However, if the above cases are tangential to the issue trying to be discussed, (as in I'm misunderstanding the point) the following link to the MLA indicates that there is an optional element in their style which is is displayed last and can contain previous publication history, If I were using MLA I would use this for indicating a previous publication in another language, see: https://style.mla.org/optional-elements-a-primer/ under the heading: Publication History


    An example where translation and original is used instead of transliteration.

    Идиатов, Дмитрий И. 2006. Глагольная деривация с терминативнЫм значением от глаголов изменения положения в пространстве в даи (семья Манде, Кот д’Ивуар) как случай лексикализации [Terminative derivation from motion verbs in Dan (Mande; Ivory Coast) as an instance of lexicalization]. In Н. Н Казанский (ed.), Mandeica Petropolitana (ACTA LINGUISTICA PETROPOLITANA. Труды Института лингвистических исследований РОССИЙСКАЯ АКАДЕМИЯ НАУК [ACTA LINGUISTICA PETROPOLITANA. Transactions of the Russian Academy of Science, Institute for Linguistic Studies] 2), vol. 2, 323–332. Санкт-Петербург, Википедия [St. Petersburg, Russia]: Наука [Science]. https://iling.spb.ru/pdf/alp/alp_II_2.pdf.

    an example of transliteration of citation metadata.

    Нельсон, Ханна Виктория. 2019. CUISINE AND POWER IN THE SUNJATA EPIC AND IN WEST AFRICA. Вестник Северо-Восточного федерального университета имени М.К. Аммосова. Vestnik of North-Eastern Federal University. Серия “Эпосоведение. Epic studies” 83–91. https://doi.org/10.25587/SVFU.2019.13.27693. https://epossvfu.ru/index.php/epos/article/view/217 (26 July, 2020).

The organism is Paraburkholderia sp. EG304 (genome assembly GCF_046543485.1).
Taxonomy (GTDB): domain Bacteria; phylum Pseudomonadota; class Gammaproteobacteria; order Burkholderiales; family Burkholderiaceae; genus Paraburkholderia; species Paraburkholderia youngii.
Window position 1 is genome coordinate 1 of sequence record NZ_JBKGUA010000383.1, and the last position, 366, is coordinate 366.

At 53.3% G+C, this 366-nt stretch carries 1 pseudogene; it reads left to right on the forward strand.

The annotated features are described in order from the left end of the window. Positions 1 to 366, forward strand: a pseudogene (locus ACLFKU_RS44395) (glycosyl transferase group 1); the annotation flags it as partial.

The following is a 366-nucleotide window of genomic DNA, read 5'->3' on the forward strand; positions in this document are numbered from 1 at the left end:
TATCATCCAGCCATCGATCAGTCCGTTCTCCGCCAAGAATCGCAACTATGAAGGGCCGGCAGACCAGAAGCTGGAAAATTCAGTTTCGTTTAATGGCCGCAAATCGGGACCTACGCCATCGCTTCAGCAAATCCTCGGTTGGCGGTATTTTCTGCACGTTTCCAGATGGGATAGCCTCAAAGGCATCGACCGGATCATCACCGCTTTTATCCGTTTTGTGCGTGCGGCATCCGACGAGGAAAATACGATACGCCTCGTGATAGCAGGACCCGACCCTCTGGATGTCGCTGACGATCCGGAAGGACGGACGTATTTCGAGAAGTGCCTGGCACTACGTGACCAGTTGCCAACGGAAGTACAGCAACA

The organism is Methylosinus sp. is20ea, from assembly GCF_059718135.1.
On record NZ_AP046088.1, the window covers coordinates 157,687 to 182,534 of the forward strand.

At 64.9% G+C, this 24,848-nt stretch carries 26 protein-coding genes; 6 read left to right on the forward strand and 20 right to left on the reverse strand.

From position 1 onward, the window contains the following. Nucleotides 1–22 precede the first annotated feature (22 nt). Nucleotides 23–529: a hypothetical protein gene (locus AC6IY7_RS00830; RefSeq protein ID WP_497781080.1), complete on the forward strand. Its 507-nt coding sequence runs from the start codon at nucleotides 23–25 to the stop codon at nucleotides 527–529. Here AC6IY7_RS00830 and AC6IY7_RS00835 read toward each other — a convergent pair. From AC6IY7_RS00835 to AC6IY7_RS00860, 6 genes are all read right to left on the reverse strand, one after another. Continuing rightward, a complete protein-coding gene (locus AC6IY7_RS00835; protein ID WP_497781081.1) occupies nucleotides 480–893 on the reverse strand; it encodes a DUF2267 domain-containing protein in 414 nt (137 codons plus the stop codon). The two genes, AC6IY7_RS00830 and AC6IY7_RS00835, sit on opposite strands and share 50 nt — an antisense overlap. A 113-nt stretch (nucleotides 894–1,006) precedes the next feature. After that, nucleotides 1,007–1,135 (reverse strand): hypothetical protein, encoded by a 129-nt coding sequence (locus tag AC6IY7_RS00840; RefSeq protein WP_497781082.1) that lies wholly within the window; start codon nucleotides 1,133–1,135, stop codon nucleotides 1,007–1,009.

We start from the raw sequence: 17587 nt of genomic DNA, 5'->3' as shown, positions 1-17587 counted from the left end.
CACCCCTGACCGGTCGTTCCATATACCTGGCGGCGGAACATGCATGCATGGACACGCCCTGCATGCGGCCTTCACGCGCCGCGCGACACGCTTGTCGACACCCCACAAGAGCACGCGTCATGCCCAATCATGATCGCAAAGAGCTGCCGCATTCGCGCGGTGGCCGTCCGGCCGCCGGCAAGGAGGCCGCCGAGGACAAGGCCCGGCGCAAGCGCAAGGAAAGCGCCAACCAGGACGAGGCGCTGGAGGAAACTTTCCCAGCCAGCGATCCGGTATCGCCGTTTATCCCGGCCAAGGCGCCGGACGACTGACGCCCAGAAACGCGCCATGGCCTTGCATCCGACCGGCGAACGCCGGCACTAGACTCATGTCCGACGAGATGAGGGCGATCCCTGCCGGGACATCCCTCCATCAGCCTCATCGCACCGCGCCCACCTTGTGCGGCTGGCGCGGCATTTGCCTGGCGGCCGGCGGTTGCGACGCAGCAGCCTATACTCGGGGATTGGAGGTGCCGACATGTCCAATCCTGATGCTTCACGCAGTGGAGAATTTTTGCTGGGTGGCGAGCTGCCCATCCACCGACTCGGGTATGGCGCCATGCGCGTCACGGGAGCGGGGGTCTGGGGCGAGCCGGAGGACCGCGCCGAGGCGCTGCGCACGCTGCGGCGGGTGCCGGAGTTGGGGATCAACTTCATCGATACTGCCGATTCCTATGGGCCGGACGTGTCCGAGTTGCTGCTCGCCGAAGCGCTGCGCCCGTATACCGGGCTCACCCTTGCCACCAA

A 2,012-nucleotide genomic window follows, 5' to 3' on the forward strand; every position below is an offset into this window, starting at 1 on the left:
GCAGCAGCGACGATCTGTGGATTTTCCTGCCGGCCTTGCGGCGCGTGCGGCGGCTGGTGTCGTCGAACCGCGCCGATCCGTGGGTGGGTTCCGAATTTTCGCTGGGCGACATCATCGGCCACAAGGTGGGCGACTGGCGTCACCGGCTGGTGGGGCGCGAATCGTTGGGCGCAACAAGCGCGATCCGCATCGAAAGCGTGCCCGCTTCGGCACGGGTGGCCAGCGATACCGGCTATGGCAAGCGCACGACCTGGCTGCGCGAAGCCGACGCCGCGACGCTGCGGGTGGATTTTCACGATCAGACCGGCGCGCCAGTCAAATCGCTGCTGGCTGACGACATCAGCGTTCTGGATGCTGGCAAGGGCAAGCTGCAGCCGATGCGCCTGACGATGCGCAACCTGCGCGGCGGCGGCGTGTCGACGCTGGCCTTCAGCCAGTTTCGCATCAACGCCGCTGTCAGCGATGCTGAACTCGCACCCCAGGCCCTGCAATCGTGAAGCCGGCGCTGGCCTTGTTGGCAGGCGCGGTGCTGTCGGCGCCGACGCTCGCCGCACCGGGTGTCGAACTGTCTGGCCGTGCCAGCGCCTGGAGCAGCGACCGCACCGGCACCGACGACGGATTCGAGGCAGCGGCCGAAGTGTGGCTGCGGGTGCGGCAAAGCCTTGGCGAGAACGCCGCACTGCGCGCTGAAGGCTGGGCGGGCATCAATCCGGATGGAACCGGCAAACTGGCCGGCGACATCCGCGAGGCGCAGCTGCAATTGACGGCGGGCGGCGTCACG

Two examples of resources where they were translated and re-published in a new language but the original was in a source language.

    https://link.springer.com/article/10.3103/S0005105518010028 https://link.springer.com/article/10.3103/S0147688214030071
  • @hughp3 Full multilingual versions of all fields like that is outside the scope of CSL 1.0.2 and likely CSL 1.1. I suggest you check out Jurism, a version of Zotero with much expanded multilingual field support designed to produce those types of citations: https://juris-m.github.io
  • But the original-language variable makes sense in the context of the other original- variables, no? I think it makes perfect sense to be able to have something like:
    "Translated from _original-language_ by _translator_".

    Or even simpler, the Vancouver option taken directly from Citing Medicine:
    Vazquez de la Iglesia F, Fernandez Gonzalez S. [Method for the study of pulmonary function in laryngectomized patients]. Acta Otorrinolaringol Esp. 2006 Jun-Jul;57(6):275-8. Spanish.

    The title is given in English (and so language should be en for capitalization) but the original language is Spanish.
  • edited 15 days ago
    Thanks that’s helpful.

    The first example makes sense. Supporting this type of citation would require some more sophisticated handling—if language data are entered in ISO codes, then the processor would need to be able to insert the actual language words. So I think leaving original-language to CSL 1.1 will be necessary. CSL 1.1 is also planned to support every field in an “original-” version.

    The second I would think “Method for…” should be entered as the translated-title and Spanish/es as the item’s language.
  • edited 13 days ago
    Just a quick note: Jurism uses vectors for this in the language field: `de>en` denoting a translation from German into English. Maybe an alternative to a distinct field/variable. (Edit: actually no, as this is just a GUI convention: internally this is split up into two distinct variables...)